He resisted a nursing home for fear that we would forget about him. How could I forget the man who I measured all other men against? The short answer is, I couldn’t, and I wouldn’t. The long answer is, I wish that I visited more. I wish that I carved out more time to play checkers and talk about baseball. I wish that when he said no more hospitals, no more dialysis, I didn’t feel the guilt of missed time.
We all knew what he meant. He was ready to meet my grandmother again. As I watched hospice come and go, and I watched him struggle to breathe, the tears rolled from my eyes. His room was quiet, but the memories playing in my mind were so loud. The piggyback rides and the snuggles screamed through my brain. I begged God not to drag this out, to send him into that dark night quickly, painlessly. Help him find the light on the other side because Lord knows he deserves peace. And God did.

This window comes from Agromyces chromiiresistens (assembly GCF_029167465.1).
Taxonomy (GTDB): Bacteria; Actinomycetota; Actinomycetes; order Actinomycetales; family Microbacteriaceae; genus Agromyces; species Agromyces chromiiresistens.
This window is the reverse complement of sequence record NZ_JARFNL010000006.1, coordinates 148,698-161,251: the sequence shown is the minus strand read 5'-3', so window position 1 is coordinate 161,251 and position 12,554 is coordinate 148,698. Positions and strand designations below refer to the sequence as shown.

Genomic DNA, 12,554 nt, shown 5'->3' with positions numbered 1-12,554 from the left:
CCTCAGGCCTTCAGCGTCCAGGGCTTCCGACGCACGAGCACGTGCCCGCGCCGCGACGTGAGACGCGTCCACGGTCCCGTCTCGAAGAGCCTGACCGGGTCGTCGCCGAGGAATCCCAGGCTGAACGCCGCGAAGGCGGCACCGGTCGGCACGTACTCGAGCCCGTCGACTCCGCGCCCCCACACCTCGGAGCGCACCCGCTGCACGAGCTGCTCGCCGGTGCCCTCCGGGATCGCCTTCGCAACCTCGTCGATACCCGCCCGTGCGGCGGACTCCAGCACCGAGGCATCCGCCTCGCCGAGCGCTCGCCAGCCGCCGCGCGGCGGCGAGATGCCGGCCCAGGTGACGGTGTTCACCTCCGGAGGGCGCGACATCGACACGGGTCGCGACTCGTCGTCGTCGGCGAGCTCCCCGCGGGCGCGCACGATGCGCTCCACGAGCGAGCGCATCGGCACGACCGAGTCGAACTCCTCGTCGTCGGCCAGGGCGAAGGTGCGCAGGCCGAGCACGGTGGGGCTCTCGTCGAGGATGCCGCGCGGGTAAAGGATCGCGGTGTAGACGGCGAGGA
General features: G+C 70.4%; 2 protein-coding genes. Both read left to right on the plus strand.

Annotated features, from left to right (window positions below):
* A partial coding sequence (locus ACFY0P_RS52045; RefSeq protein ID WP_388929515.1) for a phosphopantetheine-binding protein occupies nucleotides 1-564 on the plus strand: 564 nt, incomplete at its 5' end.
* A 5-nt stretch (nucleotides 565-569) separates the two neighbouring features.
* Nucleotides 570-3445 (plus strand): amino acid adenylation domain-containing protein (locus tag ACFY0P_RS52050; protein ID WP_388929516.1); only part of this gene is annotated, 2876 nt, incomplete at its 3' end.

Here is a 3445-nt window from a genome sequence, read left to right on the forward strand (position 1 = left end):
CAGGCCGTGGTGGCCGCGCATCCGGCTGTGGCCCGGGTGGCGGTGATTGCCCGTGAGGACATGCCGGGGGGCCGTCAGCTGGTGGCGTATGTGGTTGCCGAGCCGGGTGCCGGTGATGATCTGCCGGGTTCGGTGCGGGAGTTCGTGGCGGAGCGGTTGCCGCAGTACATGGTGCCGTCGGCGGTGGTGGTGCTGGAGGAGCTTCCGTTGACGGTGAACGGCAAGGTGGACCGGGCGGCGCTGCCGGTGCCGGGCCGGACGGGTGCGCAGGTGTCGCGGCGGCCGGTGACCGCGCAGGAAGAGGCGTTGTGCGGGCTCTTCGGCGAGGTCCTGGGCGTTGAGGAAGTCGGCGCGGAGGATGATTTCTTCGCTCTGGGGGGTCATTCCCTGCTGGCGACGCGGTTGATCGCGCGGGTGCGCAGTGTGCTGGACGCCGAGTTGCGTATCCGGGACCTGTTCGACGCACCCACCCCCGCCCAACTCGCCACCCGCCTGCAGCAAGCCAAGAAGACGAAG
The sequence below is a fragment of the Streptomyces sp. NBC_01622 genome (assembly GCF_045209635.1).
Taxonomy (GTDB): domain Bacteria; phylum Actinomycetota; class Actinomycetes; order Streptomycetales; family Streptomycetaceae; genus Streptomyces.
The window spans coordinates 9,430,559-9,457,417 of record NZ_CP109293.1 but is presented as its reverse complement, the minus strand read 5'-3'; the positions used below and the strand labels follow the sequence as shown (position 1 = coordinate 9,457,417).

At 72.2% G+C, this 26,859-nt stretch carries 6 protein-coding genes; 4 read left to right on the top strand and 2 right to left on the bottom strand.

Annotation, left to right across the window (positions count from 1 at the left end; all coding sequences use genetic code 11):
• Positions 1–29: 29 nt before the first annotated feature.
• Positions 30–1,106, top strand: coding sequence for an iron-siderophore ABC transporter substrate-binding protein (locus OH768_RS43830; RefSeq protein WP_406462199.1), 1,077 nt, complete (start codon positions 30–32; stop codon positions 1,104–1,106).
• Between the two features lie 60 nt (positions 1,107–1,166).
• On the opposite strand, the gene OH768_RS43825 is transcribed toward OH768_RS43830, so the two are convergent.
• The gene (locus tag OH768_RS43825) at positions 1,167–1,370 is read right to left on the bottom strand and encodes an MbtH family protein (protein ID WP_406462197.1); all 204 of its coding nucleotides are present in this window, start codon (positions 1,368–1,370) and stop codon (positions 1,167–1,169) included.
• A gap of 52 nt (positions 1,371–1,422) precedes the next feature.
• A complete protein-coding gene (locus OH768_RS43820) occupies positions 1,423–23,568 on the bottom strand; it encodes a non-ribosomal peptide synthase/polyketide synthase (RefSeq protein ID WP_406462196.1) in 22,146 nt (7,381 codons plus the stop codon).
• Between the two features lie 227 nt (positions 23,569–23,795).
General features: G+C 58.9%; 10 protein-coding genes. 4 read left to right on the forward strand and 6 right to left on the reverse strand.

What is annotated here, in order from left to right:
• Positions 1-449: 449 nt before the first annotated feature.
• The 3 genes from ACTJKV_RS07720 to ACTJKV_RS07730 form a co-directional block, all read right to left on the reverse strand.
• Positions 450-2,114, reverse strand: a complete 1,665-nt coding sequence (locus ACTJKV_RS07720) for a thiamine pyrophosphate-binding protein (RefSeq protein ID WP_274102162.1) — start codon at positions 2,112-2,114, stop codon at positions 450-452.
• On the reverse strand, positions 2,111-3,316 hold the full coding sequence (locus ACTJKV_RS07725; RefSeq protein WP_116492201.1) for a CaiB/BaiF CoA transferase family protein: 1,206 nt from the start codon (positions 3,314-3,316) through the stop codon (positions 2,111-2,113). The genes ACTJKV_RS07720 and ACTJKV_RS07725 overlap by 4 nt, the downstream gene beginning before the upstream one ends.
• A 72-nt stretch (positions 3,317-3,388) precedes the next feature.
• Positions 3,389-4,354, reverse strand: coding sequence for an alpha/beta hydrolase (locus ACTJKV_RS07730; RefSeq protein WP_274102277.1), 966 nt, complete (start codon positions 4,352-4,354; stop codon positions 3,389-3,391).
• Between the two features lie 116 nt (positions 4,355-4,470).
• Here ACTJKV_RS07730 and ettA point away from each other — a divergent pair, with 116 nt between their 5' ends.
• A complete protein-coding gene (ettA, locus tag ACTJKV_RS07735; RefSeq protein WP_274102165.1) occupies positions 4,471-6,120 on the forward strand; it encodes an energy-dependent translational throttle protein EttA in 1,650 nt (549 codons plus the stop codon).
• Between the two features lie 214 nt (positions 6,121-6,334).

I love with every part of myself because my grandparents chose to love me with everything they had. They were my first and, some might argue, my most important parents of all. They took care of me when my own parents couldn’t. They did it without malice or judgement. They showed me what love and compassion look like.